Strong core muscles help athletes. Period. Your core muscles are the foundation of your athletic performance. They help you maintain balance, stability, and power. A strong core helps reduce the chance of a back injury, in particular. 

To improve your core strength, include exercises that target your abs, obliques, and lower back, such as planks, side planks, and crunches. You can also incorporate exercises that challenge your balance, such as single-leg squats or standing on one foot while throwing a ball.

Here are some reasons why it’s important for athletes to work their core:

  1. More explosiveness: Athletes with a strong and stable core can transfer force more efficiently between the upper and lower body, leading to more powerful movements and explosiveness. This is a huge benefit in quick-twitch sports like baseball, softball, and tennis
  2. Injury prevention: Core strength reduces the load placed on other parts of the body, such as the lower back.
  3. Posture and balance: Athletes who maintain good posture and balance can improve their technique, and reduce the risk of falls or other balance-related injuries.
  4. Endurance: Core muscles play a vital role in maintaining endurance particularly in sports that require a lot of running or jumping.

Bonus points: A strong core pays off at the beach. Six-pack abs, anyone?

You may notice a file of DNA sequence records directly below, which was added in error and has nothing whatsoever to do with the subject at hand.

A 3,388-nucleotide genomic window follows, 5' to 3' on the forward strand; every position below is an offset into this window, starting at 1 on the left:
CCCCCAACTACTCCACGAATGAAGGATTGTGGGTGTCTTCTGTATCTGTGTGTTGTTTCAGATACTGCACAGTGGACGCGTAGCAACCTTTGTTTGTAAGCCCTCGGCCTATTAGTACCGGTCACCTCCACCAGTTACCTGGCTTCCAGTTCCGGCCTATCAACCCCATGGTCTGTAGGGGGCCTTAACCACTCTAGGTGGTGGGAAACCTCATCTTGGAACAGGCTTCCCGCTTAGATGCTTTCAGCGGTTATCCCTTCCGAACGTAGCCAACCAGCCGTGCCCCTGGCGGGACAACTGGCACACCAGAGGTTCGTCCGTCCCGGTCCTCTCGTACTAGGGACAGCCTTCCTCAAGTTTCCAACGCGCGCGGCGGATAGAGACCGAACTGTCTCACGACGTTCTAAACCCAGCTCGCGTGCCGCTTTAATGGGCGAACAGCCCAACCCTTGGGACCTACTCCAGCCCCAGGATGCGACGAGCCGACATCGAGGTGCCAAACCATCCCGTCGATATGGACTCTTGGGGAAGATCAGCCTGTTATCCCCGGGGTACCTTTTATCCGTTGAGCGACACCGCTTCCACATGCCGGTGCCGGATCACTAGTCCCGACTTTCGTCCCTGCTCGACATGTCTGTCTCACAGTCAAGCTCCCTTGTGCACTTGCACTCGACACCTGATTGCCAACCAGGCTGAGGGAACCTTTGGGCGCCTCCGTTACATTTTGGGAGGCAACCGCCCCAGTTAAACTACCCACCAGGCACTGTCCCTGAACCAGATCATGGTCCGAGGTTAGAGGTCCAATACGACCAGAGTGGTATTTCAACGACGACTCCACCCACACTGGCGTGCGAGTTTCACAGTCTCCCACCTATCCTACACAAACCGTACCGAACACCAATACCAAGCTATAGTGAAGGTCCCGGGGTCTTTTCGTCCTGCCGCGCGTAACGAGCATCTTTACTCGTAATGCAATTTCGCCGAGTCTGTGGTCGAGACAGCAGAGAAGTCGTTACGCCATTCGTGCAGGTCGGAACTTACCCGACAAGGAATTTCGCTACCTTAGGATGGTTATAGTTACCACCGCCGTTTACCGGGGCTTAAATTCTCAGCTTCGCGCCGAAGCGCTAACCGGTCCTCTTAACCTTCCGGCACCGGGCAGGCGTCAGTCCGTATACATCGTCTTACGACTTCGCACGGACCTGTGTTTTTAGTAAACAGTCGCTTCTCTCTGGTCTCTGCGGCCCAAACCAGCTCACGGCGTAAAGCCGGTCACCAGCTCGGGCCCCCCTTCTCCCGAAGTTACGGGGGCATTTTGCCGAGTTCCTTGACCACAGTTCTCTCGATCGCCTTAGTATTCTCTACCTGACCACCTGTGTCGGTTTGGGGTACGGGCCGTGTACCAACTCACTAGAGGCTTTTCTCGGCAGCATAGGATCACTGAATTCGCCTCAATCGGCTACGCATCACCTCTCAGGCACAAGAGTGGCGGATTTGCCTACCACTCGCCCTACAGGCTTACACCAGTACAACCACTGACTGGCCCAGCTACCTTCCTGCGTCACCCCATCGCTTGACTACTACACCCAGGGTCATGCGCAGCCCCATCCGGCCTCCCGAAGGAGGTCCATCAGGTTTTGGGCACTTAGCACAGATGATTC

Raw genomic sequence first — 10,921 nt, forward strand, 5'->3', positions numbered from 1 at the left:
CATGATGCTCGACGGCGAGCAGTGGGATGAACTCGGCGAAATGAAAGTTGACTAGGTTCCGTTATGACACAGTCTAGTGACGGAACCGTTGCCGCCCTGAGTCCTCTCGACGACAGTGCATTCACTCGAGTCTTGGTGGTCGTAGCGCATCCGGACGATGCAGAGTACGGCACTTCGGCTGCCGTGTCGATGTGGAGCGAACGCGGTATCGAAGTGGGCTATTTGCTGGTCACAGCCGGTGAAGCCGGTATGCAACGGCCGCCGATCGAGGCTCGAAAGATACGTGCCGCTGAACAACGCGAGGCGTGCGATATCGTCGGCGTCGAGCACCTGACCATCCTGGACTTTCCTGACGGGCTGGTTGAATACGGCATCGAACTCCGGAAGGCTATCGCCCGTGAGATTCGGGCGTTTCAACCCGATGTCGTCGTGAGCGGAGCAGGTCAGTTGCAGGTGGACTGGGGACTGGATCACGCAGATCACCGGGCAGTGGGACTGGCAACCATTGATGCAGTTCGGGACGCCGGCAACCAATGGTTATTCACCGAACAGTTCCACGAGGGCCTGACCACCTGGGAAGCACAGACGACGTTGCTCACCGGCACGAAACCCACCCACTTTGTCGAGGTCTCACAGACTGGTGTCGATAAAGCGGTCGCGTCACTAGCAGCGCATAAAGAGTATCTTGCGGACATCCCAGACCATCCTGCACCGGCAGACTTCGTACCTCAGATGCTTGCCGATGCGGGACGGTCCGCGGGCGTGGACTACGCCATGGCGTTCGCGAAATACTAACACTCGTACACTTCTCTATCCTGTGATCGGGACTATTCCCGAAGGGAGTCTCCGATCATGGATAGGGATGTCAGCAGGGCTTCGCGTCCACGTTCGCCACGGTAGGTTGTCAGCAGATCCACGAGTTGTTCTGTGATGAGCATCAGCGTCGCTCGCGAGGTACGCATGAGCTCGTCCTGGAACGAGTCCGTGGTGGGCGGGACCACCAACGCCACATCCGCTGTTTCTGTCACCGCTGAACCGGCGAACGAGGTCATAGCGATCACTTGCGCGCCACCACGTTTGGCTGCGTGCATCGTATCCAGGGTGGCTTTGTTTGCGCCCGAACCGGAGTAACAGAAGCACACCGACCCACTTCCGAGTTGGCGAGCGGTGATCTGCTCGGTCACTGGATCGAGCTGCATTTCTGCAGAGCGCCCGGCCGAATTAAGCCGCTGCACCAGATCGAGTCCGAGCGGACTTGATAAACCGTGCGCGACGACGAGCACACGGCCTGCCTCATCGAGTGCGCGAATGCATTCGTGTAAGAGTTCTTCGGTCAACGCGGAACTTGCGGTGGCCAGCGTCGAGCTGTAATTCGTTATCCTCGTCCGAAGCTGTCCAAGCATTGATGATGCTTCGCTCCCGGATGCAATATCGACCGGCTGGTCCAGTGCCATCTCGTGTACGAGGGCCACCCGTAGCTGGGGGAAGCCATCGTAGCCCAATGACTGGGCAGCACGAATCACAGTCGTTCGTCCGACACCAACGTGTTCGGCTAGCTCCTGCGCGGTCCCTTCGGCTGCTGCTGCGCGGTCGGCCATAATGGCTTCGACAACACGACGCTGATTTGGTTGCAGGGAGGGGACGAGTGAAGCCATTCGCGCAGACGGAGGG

Emphasize speed and agility



Whether you’re running the bases, sprinting down the field, returning serve, or changing direction on a dime, spring sports often require quick bursts of motion. 

To improve your speed and agility, incorporate drills such as ladder drills, cone drills, and shuttle runs. 

  1. Ladder drills: Set an agility ladder on the ground and practice different footwork patterns, such as high knees, lateral shuffles, and quick steps.
  2. Cone drills: Place cones in a pattern and practice running around them in different directions and at different speeds.
  3. Plyometric jumps: Explosive box jumps, hurdles, and broad jumps improve your power and speed.
  4. Sprint intervals: Alternate between sprinting and jogging or walking for set intervals, such as 30 seconds of sprinting followed by 30 seconds of rest.
  5. Shuttle runs: Run back and forth between two cones or markers, touching each one with your hand or foot, to practice quick changes of direction.
  6. Tuck jumps: Perform a squat jump and bring your knees up to your chest, then immediately jump again and repeat.